In US security, a disregard of chemical hazards
Your article "A less innocent US moves on" (Sept. 11) reminds us all that while many security threats have been addressed, a gaping hole still exists two years later. Although a majority of Americans may feel "somewhat safe" from a terrorist attack on US soil, Congress and President Bush have done nothing to keep Americans safe from terrorist attacks on chemical facilities.
The Environmental Protection Agency acknowledges there are 123 facilities nationwide that could each put at least 1 million Americans at risk of serious injury or death in the occurrence of a hazardous chemical release. In addition, the National Infrastructure Protection Center warned that Al Qaeda operatives may attempt attacks on chemical and nuclear industrial facilities here in the US.
There are many steps chemical facilities can take to reduce the amount of hazardous chemicals they store and use that endanger lives in surrounding communities. In July 2002, a Senate committee unanimously passed legislation that would not only require facilities to increase security, but also look for opportunities to make their plants inherently safer. Unfortunately, industry lobbying has stalled this much-needed bill. We cannot let another year lapse without closing this major security gap. We urge Congress to pass the Chemical Security Act.
Environmental Health Associate, US Public Interest Research Group
I would take your Sept. 11 article "Pakistan gradually purges Army extremists" with a grain of salt. In the two years since the Sept. 11 attacks, we have seen its president, Gen. Pervez Musharraf, order many a crackdown on the hard-liners within the Army or the intelligence service, only to find them back in action after a few weeks. President Musharraf fired the hard-line intelligence chief, Lt. Gen. Mahmoud Ahmed, only to appoint him as the head of a major government agency. Banned terrorist groups are back after merely changing names. Taliban remnants are operating openly from Pakistan. There is no evidence to show that Musharraf is serious about undoing the Army-Islamist nexus. Also, the suggestion that only the lower level of Pakistan's Army has Islamist links is incorrect. The Army chief of staff, Lt. Gen. Mohammed Aziz, is an avowed fundamentalist.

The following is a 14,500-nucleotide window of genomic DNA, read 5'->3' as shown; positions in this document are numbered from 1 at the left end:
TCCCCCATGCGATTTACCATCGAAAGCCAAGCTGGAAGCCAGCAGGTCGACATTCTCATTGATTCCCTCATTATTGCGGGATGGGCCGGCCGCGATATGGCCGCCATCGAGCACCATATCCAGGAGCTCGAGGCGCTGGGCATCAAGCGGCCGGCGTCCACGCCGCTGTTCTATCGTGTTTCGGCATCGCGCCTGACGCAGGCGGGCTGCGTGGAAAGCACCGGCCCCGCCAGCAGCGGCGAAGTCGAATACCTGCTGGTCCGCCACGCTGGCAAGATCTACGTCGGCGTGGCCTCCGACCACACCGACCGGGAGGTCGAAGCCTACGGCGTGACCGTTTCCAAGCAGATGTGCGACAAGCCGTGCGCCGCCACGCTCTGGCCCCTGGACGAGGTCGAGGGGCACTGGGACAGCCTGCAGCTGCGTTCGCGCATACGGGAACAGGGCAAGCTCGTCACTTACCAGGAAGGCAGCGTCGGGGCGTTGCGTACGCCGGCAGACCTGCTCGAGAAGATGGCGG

Given this background, it is likely that this current purge by Musharraf may be to avoid a coup and save his job. Only democracy can bring a real deradicalization of the Pakistani Army.
Regarding your Sept. 2 "Little Cambodia looks to trade up in the world": The subject was interesting. As one whose parents immigrated to America from Cambodia, I found it scary that the country is still filled with corruption and despair. I hope Cambodia thinks long and hard, and doesn't just see joining the World Trade Organization as an opportunity to "hit the jackpot." It should enlist help from teachers from foreign countries so that Cambodia can be less illiterate, and, in turn, become less dependent on others. A country that can hold its own in education will prevail in the end.
I am not there and cannot judge, but one day I will go see my country with my own eyes and will do my duty to try to help improve a nation that was at one point so strong and rich. I have a dream that one day Cambodia will be free of corruption, free of poverty, free of a government that cannot do its duty, and free of persecution of the poor.
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